Now, that was the 1930s. By the 1970s, Old Christmas had turned into something closer to Festivus, especially the part of the airing of the grievances, and maybe the feats of strength. After the kids and families left, the men stayed, and lets just say they had their own version of wassail, emphasis on the "ale". Arguments, fights, a bit of bloodshed and a few lost teeth were the usual result of a late night of Old Christmas celebration. The local deputies had their hands full, as the participants may have had it out for each other, they were united in not getting caught by the law. One story I heard told of the first late night reveler to leave, staggering to his car, but unable to find it. Everyone teased him as they all left for home, until there was only one vehicle, his, left. As soon as he got in, the deputy stopped him before driving away drunk, only to find a stone sober man, who was the designated decoy. Happily, the times have changed, and Old Christmas has taken on some new and more family friendly traditions, as more and more people come from off the island to come back for the celebration. Now it is meant for kids, grandparents, the whole gang. There's still drumming, oyster roasts, and oyster shoots, chicken & dumplings, and an appearance by Old Buck, but bloodshed is now kept to a minimum. I mention all this because I like the history of Old Christmas, but I like the idea of it even more. The past, present, and future, as Dickens once scribed, exists in the stories, and in the actions. I try to take the Old Christmas idea to heart. While Christmas has become a mishmash of sublime and sometimes ridiculous, with all the presents and too much food, and the required appearances in so many parties, Old Christmas is a good excuse to have none of that, while embracing the good parts. In Rodanthe, it's somewhat secular, a community event, but I also use it as a more respectful time to remember the meanings that we often forget for the season. I like how students, kids, but the future adults of the island, took the lead and did the work, and were proud of their accomplishments. We sometimes go too far, saying things we don't mean, or just shouldn't say, but with Old Christmas, the next morning, with a bag of ice on our head, all is forgiven. And we still welcome all, everyone is family, we're all related, we're all welcome.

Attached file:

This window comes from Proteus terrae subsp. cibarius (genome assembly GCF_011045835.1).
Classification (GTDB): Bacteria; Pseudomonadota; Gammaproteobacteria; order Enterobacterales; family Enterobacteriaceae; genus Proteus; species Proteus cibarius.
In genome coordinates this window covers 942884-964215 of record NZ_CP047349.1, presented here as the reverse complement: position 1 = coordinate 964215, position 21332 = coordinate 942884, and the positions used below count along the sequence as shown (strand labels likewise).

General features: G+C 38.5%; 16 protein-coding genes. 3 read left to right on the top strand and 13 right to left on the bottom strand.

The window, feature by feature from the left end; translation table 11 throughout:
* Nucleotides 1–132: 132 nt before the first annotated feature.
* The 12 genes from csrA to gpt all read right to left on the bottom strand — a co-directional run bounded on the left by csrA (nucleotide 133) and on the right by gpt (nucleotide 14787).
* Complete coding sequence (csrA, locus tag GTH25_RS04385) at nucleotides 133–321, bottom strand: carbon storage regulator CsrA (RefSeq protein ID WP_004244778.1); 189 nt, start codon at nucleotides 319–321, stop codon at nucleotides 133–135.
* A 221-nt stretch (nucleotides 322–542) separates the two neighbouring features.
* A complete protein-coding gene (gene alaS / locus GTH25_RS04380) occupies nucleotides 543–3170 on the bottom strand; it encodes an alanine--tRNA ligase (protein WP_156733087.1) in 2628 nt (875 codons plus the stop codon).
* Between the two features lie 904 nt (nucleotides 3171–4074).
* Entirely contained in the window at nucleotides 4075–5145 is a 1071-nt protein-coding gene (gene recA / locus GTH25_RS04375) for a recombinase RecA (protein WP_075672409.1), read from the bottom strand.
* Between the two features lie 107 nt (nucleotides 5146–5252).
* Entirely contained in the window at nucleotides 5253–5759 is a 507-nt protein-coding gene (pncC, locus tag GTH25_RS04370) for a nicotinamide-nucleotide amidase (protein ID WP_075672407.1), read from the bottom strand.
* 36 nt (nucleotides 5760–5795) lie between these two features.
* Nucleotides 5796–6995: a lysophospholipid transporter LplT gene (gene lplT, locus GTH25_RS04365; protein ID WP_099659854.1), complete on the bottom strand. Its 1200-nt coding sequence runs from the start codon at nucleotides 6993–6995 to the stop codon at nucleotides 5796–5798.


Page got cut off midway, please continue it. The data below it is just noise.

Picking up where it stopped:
And, on a personal, and somewhat greedy and irresponsible note, it's a good excuse for one more present. Did you get something from someone and didn't give them something back? Did you forget, or something got lost in the mail? Well, go ahead, get a gift, maybe a book? hint, hint, and give it to them. Especially if they love the Outer Banks. Then explain, "Well, I celebrate Old Christmas, see, so...." and that's a great excuse for being a week late.